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@LokiAstari The OP said his book covers the C++98 standard, and that certainly includes exceptions. Stroustrup's The C++ Programming Language, 3rd ed. was published in '97 but includes both exceptions and the STL. I'm dubious that "most" books on C++98 don't cover those things -- I have a few books from that era and all cover both. –  Caleb Jun 30 '12 at 0:10
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If the learning is to learn the syntax, go ahead, with caution, the syntax is substantially the same with notable exceptions compared to C++11 easy to find and relatively small. I am in the boat of wanting to re-learn C++ after about 18 years away from it. As I see it, C++ today is syntactically the same (To practical purposes), C++11 a little different, But I have to learn to write "C++11 programs", not "C with Classes C++" or "C++ circa 2000" –  mattnz Jun 30 '12 at 0:46
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C++11 is a pretty big deal- not to mention that many books back in 98 taught C with Classes, rather than C++. I'd look for something newer. We have a question on Stack Overflow which supplies recommendations for books worth possessing.

Edit: Of course, there are also many new C++ techniques which simply did not exist previously, especially where templates are concerned, and there are some idioms which are no longer, like checking for self-assignment, not to mention global changes in the software industry like pushes for parallelism.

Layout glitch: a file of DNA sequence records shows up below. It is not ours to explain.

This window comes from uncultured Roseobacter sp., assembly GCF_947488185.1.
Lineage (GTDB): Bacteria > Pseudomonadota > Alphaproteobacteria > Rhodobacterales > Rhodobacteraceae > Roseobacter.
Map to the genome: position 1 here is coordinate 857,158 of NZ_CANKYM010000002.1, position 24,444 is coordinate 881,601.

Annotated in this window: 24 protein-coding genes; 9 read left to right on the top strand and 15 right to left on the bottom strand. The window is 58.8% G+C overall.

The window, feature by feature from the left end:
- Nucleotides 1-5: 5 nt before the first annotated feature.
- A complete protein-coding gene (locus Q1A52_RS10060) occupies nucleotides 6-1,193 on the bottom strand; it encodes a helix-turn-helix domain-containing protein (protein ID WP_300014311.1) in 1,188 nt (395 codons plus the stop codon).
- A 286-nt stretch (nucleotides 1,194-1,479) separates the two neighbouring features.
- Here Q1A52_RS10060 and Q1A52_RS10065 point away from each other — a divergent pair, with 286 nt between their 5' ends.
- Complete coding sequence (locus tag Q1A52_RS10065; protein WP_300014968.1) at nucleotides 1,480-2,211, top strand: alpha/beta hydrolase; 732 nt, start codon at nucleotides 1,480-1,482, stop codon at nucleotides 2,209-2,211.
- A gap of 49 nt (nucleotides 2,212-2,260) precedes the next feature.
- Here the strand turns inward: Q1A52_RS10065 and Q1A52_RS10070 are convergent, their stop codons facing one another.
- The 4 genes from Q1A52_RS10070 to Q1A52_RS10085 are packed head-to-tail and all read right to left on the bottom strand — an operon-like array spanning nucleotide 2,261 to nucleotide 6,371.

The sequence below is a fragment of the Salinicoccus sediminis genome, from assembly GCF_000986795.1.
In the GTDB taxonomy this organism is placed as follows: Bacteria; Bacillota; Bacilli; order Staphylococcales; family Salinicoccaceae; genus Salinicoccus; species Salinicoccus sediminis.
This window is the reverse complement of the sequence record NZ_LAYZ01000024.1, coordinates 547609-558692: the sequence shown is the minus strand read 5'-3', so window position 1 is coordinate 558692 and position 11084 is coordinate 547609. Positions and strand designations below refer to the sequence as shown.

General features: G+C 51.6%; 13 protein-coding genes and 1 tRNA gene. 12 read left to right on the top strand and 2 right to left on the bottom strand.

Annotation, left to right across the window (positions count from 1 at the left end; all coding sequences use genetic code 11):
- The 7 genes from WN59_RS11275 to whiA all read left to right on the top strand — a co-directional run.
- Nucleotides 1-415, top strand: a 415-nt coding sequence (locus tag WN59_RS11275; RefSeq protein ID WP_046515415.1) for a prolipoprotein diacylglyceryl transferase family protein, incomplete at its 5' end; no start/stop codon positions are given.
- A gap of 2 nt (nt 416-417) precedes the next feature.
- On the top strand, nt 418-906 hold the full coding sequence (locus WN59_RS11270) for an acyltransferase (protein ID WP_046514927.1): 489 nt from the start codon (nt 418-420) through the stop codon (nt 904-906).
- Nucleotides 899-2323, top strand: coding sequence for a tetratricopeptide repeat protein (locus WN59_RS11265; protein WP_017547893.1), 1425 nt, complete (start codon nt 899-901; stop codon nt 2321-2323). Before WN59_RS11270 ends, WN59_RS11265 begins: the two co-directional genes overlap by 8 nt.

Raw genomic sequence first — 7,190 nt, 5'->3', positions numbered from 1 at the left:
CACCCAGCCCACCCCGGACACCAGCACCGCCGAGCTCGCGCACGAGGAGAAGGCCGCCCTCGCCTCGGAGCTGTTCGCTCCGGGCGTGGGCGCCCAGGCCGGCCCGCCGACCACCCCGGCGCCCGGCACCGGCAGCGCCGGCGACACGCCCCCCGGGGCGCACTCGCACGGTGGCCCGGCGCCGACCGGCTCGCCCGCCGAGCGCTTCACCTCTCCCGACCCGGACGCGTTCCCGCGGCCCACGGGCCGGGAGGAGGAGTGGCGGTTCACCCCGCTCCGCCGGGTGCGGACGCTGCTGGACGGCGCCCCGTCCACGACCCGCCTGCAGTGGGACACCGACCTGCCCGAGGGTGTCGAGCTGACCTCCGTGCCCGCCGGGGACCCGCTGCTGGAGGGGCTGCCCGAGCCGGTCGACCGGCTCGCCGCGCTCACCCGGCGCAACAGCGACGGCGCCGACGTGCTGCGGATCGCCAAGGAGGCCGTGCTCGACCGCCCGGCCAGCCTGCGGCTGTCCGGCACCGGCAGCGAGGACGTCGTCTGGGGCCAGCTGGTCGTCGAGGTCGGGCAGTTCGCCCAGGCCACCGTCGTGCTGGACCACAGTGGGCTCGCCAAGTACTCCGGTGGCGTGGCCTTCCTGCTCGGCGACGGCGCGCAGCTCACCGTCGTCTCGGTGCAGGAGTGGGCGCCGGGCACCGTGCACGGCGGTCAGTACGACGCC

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That's the question stackoverflow.com/questions/388242/… –  Florents Tselai Jun 29 '12 at 22:50
    
Note that the OP never actually said that the book is from 1998 - only that it is about the 98 version of the language. –  sepp2k Jun 30 '12 at 11:06
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@sepp2k - The advice is the same. The C98 specification is outdated. It is fine if that is what you need to use, but if you have a choice, learn the current specification and the differences between them. –  Ramhound Jul 5 '12 at 13:49
    
@DeadMG Is checking for self assignment universally gone? Why? –  Dave Jul 5 '12 at 23:48
    
@Dave: Because self-assignment is actually insanely rare, but you pay the cost of the check. Copying or moving the object on the rare scenario when you do self-assign is less cost overall. –  DeadMG Jul 8 '12 at 13:46
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It's probably better to learn the old version first:

  • It may be a while before C++11 is fully supported by the latest version of your favorite compiler. Or the compiler your particular project requires you to use.
  • Code written before C++11 won't use it. It may be a while (as in, "possibly never") before any given project migrates to C++11.